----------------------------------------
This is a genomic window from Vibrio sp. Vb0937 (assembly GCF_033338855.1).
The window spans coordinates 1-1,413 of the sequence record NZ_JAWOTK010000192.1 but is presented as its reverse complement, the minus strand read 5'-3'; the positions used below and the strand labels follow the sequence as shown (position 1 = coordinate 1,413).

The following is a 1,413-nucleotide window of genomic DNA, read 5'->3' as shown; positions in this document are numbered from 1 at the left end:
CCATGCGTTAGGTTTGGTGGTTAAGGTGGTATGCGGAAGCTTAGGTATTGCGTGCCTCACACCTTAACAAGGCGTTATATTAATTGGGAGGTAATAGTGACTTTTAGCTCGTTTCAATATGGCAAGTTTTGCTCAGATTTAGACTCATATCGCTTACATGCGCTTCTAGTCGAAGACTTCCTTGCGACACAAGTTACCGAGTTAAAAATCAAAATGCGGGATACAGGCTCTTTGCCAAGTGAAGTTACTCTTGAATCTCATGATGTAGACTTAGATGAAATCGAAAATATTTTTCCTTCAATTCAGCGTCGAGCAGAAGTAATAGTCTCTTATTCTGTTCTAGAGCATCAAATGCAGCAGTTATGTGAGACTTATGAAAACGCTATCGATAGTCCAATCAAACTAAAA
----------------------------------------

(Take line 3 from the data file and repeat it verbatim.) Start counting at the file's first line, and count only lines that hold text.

The following is a 1,413-nucleotide window of genomic DNA, read 5'->3' as shown; positions in this document are numbered from 1 at the left end: